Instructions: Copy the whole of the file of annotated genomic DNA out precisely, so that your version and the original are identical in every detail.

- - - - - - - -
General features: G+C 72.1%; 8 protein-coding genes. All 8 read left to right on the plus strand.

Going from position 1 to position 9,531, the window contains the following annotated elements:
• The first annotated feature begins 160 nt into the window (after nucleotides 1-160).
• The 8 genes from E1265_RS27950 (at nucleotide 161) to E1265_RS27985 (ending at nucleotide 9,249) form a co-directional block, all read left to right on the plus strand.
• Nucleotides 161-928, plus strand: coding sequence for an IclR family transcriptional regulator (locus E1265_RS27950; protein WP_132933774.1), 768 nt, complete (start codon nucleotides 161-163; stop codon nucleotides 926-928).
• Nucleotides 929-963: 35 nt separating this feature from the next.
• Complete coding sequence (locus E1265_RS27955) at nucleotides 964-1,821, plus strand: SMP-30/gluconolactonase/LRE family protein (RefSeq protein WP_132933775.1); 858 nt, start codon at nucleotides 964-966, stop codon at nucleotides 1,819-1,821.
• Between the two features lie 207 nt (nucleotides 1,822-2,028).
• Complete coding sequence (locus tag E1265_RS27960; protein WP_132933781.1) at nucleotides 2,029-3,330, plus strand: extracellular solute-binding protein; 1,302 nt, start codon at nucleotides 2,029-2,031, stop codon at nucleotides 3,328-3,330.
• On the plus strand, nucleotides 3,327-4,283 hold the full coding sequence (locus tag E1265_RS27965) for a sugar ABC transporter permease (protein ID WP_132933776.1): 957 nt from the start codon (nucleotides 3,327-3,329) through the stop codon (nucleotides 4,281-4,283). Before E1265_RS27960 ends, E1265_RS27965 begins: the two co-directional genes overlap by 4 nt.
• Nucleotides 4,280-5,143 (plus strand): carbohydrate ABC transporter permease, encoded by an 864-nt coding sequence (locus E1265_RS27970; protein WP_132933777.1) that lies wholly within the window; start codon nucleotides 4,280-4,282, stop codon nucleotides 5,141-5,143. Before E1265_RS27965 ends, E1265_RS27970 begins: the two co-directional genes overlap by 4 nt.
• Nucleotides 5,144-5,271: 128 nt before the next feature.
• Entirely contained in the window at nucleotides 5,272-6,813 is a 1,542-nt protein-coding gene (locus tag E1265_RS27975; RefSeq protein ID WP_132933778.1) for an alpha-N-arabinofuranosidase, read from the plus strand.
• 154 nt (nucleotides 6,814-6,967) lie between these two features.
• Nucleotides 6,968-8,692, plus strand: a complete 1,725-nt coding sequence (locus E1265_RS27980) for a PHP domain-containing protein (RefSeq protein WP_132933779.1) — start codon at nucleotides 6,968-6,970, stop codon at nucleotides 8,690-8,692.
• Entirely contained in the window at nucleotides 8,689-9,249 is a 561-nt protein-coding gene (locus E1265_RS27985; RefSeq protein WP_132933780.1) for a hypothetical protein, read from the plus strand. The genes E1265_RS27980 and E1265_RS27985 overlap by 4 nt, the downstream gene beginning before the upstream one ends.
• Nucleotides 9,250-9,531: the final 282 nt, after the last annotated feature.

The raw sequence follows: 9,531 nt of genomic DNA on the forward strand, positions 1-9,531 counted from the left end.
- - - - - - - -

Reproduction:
General features: G+C 72.1%; 8 protein-coding genes. All 8 read left to right on the plus strand.

Going from position 1 to position 9,531, the window contains the following annotated elements:
• The first annotated feature begins 160 nt into the window (after nucleotides 1-160).
• The 8 genes from E1265_RS27950 (at nucleotide 161) to E1265_RS27985 (ending at nucleotide 9,249) form a co-directional block, all read left to right on the plus strand.
• Nucleotides 161-928, plus strand: coding sequence for an IclR family transcriptional regulator (locus E1265_RS27950; protein WP_132933774.1), 768 nt, complete (start codon nucleotides 161-163; stop codon nucleotides 926-928).
• Nucleotides 929-963: 35 nt separating this feature from the next.
• Complete coding sequence (locus E1265_RS27955) at nucleotides 964-1,821, plus strand: SMP-30/gluconolactonase/LRE family protein (RefSeq protein WP_132933775.1); 858 nt, start codon at nucleotides 964-966, stop codon at nucleotides 1,819-1,821.
• Between the two features lie 207 nt (nucleotides 1,822-2,028).
• Complete coding sequence (locus tag E1265_RS27960; protein WP_132933781.1) at nucleotides 2,029-3,330, plus strand: extracellular solute-binding protein; 1,302 nt, start codon at nucleotides 2,029-2,031, stop codon at nucleotides 3,328-3,330.
• On the plus strand, nucleotides 3,327-4,283 hold the full coding sequence (locus tag E1265_RS27965) for a sugar ABC transporter permease (protein ID WP_132933776.1): 957 nt from the start codon (nucleotides 3,327-3,329) through the stop codon (nucleotides 4,281-4,283). Before E1265_RS27960 ends, E1265_RS27965 begins: the two co-directional genes overlap by 4 nt.
• Nucleotides 4,280-5,143 (plus strand): carbohydrate ABC transporter permease, encoded by an 864-nt coding sequence (locus E1265_RS27970; protein WP_132933777.1) that lies wholly within the window; start codon nucleotides 4,280-4,282, stop codon nucleotides 5,141-5,143. Before E1265_RS27965 ends, E1265_RS27970 begins: the two co-directional genes overlap by 4 nt.
• Nucleotides 5,144-5,271: 128 nt before the next feature.
• Entirely contained in the window at nucleotides 5,272-6,813 is a 1,542-nt protein-coding gene (locus tag E1265_RS27975; RefSeq protein ID WP_132933778.1) for an alpha-N-arabinofuranosidase, read from the plus strand.
• 154 nt (nucleotides 6,814-6,967) lie between these two features.
• Nucleotides 6,968-8,692, plus strand: a complete 1,725-nt coding sequence (locus E1265_RS27980) for a PHP domain-containing protein (RefSeq protein WP_132933779.1) — start codon at nucleotides 6,968-6,970, stop codon at nucleotides 8,690-8,692.
• Entirely contained in the window at nucleotides 8,689-9,249 is a 561-nt protein-coding gene (locus E1265_RS27985; RefSeq protein WP_132933780.1) for a hypothetical protein, read from the plus strand. The genes E1265_RS27980 and E1265_RS27985 overlap by 4 nt, the downstream gene beginning before the upstream one ends.
• Nucleotides 9,250-9,531: the final 282 nt, after the last annotated feature.

The raw sequence follows: 9,531 nt of genomic DNA on the forward strand, positions 1-9,531 counted from the left end.